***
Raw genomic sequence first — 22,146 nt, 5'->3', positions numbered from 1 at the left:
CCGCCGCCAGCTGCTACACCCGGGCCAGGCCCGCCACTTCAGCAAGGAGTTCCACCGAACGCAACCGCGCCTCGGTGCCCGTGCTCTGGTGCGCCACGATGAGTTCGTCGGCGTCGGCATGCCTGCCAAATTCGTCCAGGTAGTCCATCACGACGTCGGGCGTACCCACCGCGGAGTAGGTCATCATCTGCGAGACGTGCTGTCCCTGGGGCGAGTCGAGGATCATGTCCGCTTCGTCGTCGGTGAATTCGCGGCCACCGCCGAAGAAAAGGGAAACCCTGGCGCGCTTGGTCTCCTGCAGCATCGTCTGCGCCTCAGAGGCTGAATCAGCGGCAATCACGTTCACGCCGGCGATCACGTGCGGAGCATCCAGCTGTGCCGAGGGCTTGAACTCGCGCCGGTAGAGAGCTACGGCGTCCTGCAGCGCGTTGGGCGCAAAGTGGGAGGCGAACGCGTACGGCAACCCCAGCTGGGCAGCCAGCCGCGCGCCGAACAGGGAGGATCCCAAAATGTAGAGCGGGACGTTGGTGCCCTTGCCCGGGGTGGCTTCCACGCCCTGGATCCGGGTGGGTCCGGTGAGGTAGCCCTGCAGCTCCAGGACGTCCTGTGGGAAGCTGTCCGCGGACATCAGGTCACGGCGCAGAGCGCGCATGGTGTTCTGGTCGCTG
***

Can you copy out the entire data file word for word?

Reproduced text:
Raw genomic sequence first — 22,146 nt, 5'->3', positions numbered from 1 at the left:
CCGCCGCCAGCTGCTACACCCGGGCCAGGCCCGCCACTTCAGCAAGGAGTTCCACCGAACGCAACCGCGCCTCGGTGCCCGTGCTCTGGTGCGCCACGATGAGTTCGTCGGCGTCGGCATGCCTGCCAAATTCGTCCAGGTAGTCCATCACGACGTCGGGCGTACCCACCGCGGAGTAGGTCATCATCTGCGAGACGTGCTGTCCCTGGGGCGAGTCGAGGATCATGTCCGCTTCGTCGTCGGTGAATTCGCGGCCACCGCCGAAGAAAAGGGAAACCCTGGCGCGCTTGGTCTCCTGCAGCATCGTCTGCGCCTCAGAGGCTGAATCAGCGGCAATCACGTTCACGCCGGCGATCACGTGCGGAGCATCCAGCTGTGCCGAGGGCTTGAACTCGCGCCGGTAGAGAGCTACGGCGTCCTGCAGCGCGTTGGGCGCAAAGTGGGAGGCGAACGCGTACGGCAACCCCAGCTGGGCAGCCAGCCGCGCGCCGAACAGGGAGGATCCCAAAATGTAGAGCGGGACGTTGGTGCCCTTGCCCGGGGTGGCTTCCACGCCCTGGATCCGGGTGGGTCCGGTGAGGTAGCCCTGCAGCTCCAGGACGTCCTGTGGGAAGCTGTCCGCGGACATCAGGTCACGGCGCAGAGCGCGCATGGTGTTCTGGTCGCTG